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Lost and Found

It started to drizzle with the kind of fine mist that slicks the pavement into a mirror and seeps steadily through each layer of clothing. Almost simultaneously, the boy and I lifted up our collars, buried our shoulders to our ears, and started to walk without speaking. There was a deserted bridge in front of us. It was a massive steel thing, born of sinewy cables and bulging beams and it perched over the city reservoir. He led us on our way over it, placing himself between me and the edge as we squinted into the idea of the water below. We could hear its agitated turning, but the darkness was so swollen that we saw nothing but an inky black void.

We were so fucking lost.

The boy and I had been introduced to each other hours earlier. Our mothers talked over us with teasing voices while we both stood mutely by, shrinking into our 14-year-old selves and consenting to eye contact in short, apologetic glances as if to say, I know, I’m disappointed with me, too.

The Only Right that is too Often Exercised Alone

The most diverse workplace I have ever known was a nursing home kitchen with workers from age 18 to 82 of many races and genders.

Kitchens breed a complex affection. We saw each other every day, taking two or more meals together. I developed favorite coworkers — the washers who will plow through the dishes quickly, not the washers who realize they are paid the same no matter how many plates they wash in an hour.  We celebrated each other’s joys. The cook might bake a small cake to celebrate a staff wedding, or streamers might appear outside the dietitian’s office on her birthday. On Friday we might go drinking — it was a special challenge to pressure the people working the dinner shift on Friday and the breakfast shift on Saturday to do a “turn and burn.”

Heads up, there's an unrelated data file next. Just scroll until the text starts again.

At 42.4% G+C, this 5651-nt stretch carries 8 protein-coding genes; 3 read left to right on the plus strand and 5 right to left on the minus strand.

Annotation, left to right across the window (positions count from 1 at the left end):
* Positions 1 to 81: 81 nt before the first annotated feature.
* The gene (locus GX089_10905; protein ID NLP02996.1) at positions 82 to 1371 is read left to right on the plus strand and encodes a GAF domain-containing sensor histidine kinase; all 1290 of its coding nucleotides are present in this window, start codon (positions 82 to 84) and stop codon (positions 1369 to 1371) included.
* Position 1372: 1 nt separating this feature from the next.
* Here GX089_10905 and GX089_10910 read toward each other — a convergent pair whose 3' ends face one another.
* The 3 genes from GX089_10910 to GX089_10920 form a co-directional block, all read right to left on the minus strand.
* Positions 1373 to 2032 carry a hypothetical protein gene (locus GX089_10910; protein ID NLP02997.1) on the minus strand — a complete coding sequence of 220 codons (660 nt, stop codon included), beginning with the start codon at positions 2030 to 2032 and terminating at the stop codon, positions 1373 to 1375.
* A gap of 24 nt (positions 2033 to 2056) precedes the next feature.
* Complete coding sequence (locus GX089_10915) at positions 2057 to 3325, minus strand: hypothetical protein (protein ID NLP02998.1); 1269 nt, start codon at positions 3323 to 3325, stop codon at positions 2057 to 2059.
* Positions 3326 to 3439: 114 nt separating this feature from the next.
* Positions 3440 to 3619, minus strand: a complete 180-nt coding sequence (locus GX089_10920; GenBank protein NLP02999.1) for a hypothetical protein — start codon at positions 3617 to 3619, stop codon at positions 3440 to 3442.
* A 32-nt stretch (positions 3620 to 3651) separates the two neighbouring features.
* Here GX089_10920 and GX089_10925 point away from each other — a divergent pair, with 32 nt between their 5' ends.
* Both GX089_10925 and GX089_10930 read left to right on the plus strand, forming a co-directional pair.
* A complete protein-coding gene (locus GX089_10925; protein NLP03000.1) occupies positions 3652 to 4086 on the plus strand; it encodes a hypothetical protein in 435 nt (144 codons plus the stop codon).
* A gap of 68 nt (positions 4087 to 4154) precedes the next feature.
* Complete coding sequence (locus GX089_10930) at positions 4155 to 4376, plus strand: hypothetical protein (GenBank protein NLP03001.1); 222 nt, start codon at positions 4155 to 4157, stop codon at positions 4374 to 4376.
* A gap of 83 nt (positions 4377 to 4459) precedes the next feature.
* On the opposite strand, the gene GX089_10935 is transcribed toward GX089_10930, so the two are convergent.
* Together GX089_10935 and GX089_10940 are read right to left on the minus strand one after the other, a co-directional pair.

It was on one of those Fridays that my coworker Erin told us she was pregnant, that it was unplanned and unwanted, and that she didn’t know what to do. She was likely, she said, to have an abortion.

On another Friday, in my home, maybe a week or so later, I had friends over — friends from both the kitchen and from college. I was 21, I was broke, and I was teased mercilessly for serving Milwaukee’s Best beer. Erin drank three of them in an hour, which I know wouldn’t make a koala bear tipsy. Nonetheless, I was young, I was stupid, and so I said to her: “You’re drinking?” I wasn’t sure she was 21 even, but I was sure she was pregnant.

A Cool Resource: Digital Collections in Veterans Hall

I’m preparing to teach a class that integrates literature and games about Vietnam into writing, and my excellent colleague Carl introduced me to Veterans Memorial Hall

Veterans Memorial Hall is a joint program of the St. Louis County Historical Society and the United States Military service veterans of northeastern Minnesota, with a mission to gather, preserve, interpret, and promote the rich and diverse human experiences of veterans, their families, and communities through museum, archival, and educational programs

Veterans Memorial Hall has moved to the St. Louis County Heritage & Arts Center (the Depot) and is maintained by the St. Louis County Historical Society and the military service veterans from the Arrowhead region. The speakers at the original dedication ceremony promised, “Your services to the country will be remembered so long as liberty is prized and the patriotic valor is remembered.”

Veterans Memorial Hall aims to honor that statement. We have collected more than 1,500 artifacts and 6,000 veteran stories. Today, we have one of the largest collections of military items and veterans’ stories in the state of Minnesota.

Stories can be found here.  If you know more local resources about Veterans, I’d love to hear them.

Selective Focus: Karen McTavish

Duluth’s Karen McTavish has been named the Minnesota Quilter of the Year for 2017, and her work is being displayed at the DECC as part of the Minnesota Quilt Show this weekend, June 7-10. Her work can also be seen at the quilting studio she runs at 1831 E. Eighth St..